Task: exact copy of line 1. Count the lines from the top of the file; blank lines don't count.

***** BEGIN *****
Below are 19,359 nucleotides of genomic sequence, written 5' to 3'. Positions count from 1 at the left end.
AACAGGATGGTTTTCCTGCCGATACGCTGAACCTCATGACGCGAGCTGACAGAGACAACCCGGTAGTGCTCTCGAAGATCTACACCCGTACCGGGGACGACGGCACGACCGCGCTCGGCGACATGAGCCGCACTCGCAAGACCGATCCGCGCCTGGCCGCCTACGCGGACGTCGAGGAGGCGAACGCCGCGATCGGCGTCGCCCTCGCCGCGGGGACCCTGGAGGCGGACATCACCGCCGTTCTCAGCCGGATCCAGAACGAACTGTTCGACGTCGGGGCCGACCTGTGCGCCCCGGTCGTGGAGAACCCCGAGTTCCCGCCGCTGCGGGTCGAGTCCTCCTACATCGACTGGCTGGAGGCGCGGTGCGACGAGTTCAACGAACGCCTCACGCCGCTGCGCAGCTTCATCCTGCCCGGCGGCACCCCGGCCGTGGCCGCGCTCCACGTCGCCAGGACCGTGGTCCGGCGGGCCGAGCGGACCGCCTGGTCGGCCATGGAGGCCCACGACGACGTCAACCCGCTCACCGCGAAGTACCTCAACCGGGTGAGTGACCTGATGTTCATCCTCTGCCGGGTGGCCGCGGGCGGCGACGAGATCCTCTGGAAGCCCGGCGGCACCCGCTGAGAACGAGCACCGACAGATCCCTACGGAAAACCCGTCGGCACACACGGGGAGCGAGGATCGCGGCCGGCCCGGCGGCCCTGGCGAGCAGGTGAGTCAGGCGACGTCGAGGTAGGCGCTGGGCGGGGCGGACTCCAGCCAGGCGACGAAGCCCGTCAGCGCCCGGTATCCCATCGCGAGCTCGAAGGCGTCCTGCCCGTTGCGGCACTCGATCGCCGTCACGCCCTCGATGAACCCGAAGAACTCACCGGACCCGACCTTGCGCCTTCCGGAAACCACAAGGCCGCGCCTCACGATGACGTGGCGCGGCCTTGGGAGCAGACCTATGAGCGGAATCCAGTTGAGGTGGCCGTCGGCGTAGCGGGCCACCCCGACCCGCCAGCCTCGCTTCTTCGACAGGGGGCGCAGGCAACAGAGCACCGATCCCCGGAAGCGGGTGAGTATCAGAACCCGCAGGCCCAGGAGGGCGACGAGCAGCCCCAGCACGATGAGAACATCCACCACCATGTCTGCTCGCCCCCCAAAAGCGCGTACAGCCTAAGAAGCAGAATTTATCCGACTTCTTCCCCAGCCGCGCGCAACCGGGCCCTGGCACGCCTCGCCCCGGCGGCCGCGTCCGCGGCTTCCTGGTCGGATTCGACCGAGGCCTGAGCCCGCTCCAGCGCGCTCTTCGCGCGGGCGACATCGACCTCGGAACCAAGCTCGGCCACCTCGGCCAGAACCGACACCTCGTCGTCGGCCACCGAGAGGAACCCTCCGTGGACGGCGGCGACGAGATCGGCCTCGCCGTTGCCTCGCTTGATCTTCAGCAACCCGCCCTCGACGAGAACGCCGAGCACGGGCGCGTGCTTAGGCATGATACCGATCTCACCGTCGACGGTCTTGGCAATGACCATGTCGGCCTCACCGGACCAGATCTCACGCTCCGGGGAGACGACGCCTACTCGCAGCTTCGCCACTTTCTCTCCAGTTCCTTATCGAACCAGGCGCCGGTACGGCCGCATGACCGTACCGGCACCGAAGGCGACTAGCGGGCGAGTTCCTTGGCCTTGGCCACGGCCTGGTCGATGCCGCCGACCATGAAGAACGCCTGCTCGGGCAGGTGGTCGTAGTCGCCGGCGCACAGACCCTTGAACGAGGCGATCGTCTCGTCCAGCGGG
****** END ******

Below are 19,359 nucleotides of genomic sequence, written 5' to 3'. Positions count from 1 at the left end.